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Monthly Oral PrEP Found Effective for HIV-1 Prevention

July 20, 2021 • 7:38 am CDT
(Precision Vaccinations)

New Jersey-based Merck announced results from a Phase 2a clinical trial evaluating the safety, tolerability, and pharmacokinetics (PK) of six monthly oral doses, over 24 weeks, of islatravir, the company’s investigational nucleoside reverse transcriptase translocation inhibitor, versus placebo for pre-exposure prophylaxis (PrEP) of HIV-1 infection in adults at low risk of contracting HIV-1.

After 24 weeks, once-monthly oral islatravir was generally well tolerated versus placebo.

Most adverse events (AEs) were mild, and there were no serious drug-related AEs in people who received islatravir.

The levels of islatravir in peripheral blood mononuclear cells (PBMCs) also remained above the pre-specified efficacy PK threshold for PrEP at both doses studied (60 mg and 120 mg) eight weeks after the last study dose.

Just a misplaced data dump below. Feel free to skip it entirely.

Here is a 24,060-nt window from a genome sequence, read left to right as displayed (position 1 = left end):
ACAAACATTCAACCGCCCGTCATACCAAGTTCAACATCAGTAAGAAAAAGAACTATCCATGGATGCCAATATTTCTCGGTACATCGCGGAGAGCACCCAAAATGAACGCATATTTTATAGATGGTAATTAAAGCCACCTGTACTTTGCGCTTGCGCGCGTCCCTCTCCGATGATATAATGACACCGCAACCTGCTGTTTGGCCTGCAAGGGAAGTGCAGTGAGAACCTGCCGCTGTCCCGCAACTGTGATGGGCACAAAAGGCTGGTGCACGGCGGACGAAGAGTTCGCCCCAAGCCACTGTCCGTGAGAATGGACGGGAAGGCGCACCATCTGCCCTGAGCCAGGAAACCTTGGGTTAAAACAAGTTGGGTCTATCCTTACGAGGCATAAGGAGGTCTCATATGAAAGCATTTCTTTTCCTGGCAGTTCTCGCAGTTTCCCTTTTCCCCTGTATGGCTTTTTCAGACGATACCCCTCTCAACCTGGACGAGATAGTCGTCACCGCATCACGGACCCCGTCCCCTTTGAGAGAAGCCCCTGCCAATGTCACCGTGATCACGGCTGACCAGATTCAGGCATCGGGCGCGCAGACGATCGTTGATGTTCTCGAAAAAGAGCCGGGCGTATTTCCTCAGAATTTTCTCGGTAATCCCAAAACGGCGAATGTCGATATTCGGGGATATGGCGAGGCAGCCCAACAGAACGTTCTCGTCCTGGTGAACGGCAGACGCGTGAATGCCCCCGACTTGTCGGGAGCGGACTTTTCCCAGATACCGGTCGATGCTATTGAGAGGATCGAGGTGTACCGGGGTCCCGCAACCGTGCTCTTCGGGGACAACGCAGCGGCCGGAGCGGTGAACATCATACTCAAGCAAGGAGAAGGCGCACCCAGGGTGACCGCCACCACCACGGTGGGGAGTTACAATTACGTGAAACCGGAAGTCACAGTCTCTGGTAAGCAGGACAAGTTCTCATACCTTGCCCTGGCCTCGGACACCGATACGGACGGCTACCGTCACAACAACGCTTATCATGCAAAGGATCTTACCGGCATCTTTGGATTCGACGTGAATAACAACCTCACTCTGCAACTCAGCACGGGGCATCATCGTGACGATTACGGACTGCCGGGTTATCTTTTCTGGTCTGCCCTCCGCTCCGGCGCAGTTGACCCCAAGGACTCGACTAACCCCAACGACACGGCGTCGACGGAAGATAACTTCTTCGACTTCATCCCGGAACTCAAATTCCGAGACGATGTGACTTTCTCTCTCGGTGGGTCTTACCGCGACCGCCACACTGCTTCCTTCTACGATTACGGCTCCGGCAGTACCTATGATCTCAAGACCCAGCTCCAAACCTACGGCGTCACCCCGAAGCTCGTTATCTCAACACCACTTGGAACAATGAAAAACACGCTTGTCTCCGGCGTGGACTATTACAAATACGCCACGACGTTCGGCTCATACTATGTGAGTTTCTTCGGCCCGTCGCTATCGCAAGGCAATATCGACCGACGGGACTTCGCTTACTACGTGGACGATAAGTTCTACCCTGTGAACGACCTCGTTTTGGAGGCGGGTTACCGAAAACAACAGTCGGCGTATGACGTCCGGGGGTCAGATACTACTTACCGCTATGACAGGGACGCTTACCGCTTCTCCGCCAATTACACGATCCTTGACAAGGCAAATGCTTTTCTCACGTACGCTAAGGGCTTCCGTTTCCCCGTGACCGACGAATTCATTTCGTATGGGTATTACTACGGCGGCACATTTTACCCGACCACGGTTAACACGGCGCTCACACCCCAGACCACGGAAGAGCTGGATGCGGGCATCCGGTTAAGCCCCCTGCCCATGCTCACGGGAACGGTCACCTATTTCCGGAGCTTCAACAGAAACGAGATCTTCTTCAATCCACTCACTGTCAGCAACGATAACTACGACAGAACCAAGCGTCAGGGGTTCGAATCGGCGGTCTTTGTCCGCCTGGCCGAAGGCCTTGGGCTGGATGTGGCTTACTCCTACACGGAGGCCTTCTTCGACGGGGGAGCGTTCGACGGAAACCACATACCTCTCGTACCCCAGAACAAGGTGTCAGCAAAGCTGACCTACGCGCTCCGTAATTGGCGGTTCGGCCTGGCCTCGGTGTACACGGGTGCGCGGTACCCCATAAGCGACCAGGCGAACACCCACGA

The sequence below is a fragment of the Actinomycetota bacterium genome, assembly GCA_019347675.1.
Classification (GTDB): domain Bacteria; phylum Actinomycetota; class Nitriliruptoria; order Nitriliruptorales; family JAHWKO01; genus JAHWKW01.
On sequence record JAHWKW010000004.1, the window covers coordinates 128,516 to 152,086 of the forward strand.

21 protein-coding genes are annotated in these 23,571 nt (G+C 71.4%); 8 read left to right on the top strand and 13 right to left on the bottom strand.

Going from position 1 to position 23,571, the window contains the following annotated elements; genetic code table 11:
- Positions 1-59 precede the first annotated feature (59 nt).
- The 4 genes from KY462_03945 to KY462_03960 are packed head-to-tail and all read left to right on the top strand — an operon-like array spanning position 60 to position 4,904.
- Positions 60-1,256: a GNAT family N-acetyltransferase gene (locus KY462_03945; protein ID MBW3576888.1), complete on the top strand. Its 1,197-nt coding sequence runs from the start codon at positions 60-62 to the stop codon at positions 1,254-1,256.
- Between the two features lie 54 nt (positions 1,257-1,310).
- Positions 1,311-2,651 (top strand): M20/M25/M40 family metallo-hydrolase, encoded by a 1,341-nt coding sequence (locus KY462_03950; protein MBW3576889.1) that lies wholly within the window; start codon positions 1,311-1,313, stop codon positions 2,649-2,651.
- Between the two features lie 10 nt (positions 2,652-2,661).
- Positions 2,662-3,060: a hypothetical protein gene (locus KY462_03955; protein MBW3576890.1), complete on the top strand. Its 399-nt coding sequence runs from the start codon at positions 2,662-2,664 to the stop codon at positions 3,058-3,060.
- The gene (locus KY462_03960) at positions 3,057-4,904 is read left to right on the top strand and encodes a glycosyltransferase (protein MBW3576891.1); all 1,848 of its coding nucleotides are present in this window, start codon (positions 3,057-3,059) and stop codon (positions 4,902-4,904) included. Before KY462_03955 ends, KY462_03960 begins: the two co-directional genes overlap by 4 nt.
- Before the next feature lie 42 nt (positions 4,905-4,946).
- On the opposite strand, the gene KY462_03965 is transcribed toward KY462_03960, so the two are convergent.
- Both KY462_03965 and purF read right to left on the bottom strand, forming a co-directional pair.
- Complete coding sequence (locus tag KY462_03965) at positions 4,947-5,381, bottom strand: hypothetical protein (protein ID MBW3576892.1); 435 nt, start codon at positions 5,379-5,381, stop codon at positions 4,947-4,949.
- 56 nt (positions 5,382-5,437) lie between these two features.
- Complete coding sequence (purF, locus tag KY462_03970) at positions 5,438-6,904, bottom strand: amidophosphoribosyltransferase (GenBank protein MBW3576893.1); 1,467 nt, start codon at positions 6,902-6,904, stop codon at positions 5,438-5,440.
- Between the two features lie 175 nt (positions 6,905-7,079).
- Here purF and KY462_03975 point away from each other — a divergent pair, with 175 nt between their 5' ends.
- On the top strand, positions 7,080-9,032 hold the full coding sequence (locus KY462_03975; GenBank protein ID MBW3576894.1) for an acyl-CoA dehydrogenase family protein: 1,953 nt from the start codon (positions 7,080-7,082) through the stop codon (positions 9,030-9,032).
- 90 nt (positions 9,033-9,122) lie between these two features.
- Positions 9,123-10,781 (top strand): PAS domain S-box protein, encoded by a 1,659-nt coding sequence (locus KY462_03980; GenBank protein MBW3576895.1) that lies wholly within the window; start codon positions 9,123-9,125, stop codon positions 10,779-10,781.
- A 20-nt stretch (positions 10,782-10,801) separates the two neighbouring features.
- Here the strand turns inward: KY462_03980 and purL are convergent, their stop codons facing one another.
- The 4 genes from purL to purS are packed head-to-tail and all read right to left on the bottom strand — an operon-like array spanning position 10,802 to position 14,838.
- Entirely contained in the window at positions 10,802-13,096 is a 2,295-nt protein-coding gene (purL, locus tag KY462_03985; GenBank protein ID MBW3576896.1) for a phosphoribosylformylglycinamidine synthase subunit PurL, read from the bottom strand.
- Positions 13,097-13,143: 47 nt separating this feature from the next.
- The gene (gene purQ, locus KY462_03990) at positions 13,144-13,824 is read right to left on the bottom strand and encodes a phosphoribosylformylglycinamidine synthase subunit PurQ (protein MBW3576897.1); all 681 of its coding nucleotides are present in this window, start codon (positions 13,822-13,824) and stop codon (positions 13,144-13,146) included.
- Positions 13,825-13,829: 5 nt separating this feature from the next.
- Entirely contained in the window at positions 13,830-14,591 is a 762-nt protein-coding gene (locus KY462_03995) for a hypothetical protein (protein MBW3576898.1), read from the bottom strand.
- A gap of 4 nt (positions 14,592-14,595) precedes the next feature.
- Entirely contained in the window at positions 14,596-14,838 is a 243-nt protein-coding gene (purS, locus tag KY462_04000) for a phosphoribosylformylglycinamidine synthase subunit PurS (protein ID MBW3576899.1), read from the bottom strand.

“The 24-week analysis of investigational, once-monthly oral islatravir not only builds upon the PK data we have already seen but also provides encouraging support for the safety and tolerability profile of this HIV-1 PrEP regimen,” said Dr. Joan Butterton, VP, global clinical development, infectious diseases, Merck Research Laboratories, in a press release.

“As part of our commitment to understanding the potential for our HIV medicines in a broad range of patients, we focused on the enrollment of diverse patient populations at risk for HIV, including women, who have one of the highest unmet needs in HIV prevention.”

Islatravir is currently being evaluated across various dosing regimens for both the treatment of HIV-1 infection in combination with other antiretroviral agents and for the prevention of HIV-1 infection as a monotherapy. An overview of the islatravir treatment and prevention development program is available at this Merck weblink.

For 130 years, Merck, known as MSD outside of the United States and Canada, has been inventing for life, bringing forward medicines and vaccines for many of the world’s most challenging diseases in pursuit of our mission to save and improve lives.

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